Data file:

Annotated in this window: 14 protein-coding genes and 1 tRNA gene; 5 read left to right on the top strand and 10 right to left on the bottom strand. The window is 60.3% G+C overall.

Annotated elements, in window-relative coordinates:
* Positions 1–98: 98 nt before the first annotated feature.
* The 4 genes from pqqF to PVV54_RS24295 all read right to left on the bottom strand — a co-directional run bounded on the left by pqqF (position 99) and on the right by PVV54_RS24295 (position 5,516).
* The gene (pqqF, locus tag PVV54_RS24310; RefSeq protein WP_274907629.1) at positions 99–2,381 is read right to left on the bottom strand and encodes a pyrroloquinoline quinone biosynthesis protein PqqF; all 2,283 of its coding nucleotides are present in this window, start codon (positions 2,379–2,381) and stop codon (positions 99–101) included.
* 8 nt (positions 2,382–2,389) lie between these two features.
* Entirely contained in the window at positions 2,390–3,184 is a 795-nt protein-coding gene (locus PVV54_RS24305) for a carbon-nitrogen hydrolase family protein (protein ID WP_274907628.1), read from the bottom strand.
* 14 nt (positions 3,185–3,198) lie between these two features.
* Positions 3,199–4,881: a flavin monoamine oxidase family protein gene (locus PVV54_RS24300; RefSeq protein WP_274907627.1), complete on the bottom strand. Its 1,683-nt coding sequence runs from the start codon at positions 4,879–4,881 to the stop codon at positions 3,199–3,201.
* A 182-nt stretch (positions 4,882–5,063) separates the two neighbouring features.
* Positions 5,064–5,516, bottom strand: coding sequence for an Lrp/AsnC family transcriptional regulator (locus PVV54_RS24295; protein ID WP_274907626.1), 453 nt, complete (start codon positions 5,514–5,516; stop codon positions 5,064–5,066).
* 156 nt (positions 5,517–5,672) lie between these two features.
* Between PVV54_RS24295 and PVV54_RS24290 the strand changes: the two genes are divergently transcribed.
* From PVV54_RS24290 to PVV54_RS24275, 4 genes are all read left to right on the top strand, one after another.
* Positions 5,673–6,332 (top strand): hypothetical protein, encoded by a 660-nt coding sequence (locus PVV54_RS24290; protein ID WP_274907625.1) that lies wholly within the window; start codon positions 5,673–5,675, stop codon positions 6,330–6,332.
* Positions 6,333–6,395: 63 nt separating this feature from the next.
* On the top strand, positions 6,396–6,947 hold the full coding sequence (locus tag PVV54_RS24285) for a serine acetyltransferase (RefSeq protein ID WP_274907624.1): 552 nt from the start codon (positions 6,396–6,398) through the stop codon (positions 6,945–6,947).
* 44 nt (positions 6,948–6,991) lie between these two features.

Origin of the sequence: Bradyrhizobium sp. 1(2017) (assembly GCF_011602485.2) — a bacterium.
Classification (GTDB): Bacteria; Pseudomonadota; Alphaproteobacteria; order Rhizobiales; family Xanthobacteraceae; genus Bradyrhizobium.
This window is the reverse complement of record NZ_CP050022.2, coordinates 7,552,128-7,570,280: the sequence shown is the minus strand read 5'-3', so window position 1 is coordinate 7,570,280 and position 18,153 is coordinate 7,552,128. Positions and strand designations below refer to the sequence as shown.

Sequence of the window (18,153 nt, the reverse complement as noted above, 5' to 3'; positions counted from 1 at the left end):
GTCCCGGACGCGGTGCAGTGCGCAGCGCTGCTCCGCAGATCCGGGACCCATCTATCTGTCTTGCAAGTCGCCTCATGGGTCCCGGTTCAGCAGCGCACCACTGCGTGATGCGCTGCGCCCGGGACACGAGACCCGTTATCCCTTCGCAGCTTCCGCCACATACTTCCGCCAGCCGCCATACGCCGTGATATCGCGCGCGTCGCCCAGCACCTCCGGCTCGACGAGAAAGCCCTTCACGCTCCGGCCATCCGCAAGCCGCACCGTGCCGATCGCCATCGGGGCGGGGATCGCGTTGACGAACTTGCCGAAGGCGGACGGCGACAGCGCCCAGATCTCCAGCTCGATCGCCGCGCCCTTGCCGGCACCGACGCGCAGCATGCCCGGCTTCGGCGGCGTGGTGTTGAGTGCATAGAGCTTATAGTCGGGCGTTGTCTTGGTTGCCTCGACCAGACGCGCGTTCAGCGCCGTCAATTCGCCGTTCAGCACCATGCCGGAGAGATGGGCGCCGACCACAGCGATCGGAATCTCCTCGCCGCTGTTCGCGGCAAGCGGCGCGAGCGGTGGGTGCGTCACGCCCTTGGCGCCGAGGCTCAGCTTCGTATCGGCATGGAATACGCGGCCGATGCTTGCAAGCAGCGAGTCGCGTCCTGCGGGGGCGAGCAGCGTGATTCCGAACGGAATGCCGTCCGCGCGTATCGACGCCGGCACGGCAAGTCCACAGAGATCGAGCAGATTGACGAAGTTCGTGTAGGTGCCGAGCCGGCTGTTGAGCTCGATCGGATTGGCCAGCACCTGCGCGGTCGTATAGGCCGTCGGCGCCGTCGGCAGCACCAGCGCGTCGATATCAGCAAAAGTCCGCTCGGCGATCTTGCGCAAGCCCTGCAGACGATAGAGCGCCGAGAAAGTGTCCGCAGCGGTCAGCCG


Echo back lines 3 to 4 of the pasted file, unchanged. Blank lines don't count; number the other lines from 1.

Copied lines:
* Positions 1–98: 98 nt before the first annotated feature.
* The 4 genes from pqqF to PVV54_RS24295 all read right to left on the bottom strand — a co-directional run bounded on the left by pqqF (position 99) and on the right by PVV54_RS24295 (position 5,516).